WA will team up with the world’s largest nuclear submarine manufacturer to support industry and workforce development, as it prepares for nuclear presence in Rockingham from 2027.
Western Australia will team up with the world’s largest nuclear submarine manufacturer to support industry and workforce development, as it prepares for nuclear presence in Rockingham from 2027.
US-based Huntington Ingalls Industries builds the Virginia-class submarines which will begin rotational deployment at HMAS Stirling on Garden Island from 2027 under the trilateral AUKUS agreement between Australia, the US and the United Kingdom.
Under an agreement revealed today, HII will assist the state in the development of an industry and workforce capable of delivering in the immediate and longer-term requirements of the submarine deal.
It will aim to position WA as a hub for defence innovation and enterprise and establish the state as a location for defence training and education.
The Royal Australian Navy will acquire nuclear submarines of its own in the 2030s under the AUKUS partnership.
“This is an exciting time for the WA maritime defence industry with the signing of a major MoU with Huntington Ingalls Industries,” defence industry minister Paul Papalia said.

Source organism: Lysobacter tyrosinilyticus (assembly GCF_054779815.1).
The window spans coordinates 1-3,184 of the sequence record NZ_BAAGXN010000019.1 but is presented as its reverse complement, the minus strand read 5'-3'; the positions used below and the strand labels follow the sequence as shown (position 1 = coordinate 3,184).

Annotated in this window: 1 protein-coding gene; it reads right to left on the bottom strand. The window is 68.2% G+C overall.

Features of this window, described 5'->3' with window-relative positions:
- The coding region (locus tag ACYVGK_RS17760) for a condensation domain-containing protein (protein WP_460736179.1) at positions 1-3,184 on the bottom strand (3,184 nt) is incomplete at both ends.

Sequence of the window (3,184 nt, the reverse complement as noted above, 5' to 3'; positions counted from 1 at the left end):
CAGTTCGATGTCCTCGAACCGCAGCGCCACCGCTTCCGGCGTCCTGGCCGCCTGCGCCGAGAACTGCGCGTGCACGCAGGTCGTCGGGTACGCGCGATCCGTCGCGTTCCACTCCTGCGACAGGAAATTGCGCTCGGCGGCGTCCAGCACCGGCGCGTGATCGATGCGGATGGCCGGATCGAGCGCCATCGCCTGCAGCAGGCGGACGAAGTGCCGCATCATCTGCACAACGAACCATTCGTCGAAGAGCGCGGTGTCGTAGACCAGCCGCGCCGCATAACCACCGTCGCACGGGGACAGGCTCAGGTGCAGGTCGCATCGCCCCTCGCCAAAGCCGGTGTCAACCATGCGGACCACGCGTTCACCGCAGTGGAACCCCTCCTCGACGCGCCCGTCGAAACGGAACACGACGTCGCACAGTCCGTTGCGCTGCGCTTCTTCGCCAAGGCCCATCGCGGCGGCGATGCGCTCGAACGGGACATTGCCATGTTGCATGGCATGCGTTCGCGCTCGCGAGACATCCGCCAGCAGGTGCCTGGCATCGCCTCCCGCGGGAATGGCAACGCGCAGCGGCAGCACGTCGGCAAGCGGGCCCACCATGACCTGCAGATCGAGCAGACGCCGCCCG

“Not only will it expand our skill base in the defence workforce, but it signals to the international community that WA is becoming a major player in the submarine industry.
“It will also build on the relationship between WA and the much larger defence industry in the US ready to assist with the AUKUS partnership.”
The MoU announcement comes as $87.6 million worth of improvements at the Australian Marine Complex in Henderson near completion, allowing defence works to continue at the shipyard.
HMAS Stirling is also in line for work, with a federal government $8 billion expansion of the facility over the next decade expected to create around 3,000 jobs.
A collaborative partnership between UK company Babcock and HII was struck in September to support Australia’s nuclear submarine capability on a federal level.
Education and training has been a priority for the state in its role preparing Rockingham for the nuclear submarine rollout from 2027, according to Mr Papalia in conversation with Business News earlier this year.
In September, the federal government revealed universities could apply for a share of 4,000 Commonwealth-supported university places to attract students into STEM.
While 800 of the places were allocated specific to South Australian universities, no set number was assigned for Western Australia.
Earlier this week HII and Babcock announced partnership with the University of Adelaide, Curtin University and the University of New South Wales in an alliance “committed to preparing a skilled workforce in support of all steps of Australia’s optimal pathway to sovereign nuclear-powered submarines”.
Training minister Simone McGurk said today’s MoU would help the government’s efforts to expand training and job opportunities in WA’s defence sector.
“Huntington Ingalls Industries is a renowned international company with a wealth of experience manufacturing nuclear-powered submarines,” she said.
“This experience will be vital as we train local workers to work on the Virginia-class submarines, which will soon be operating from WA.”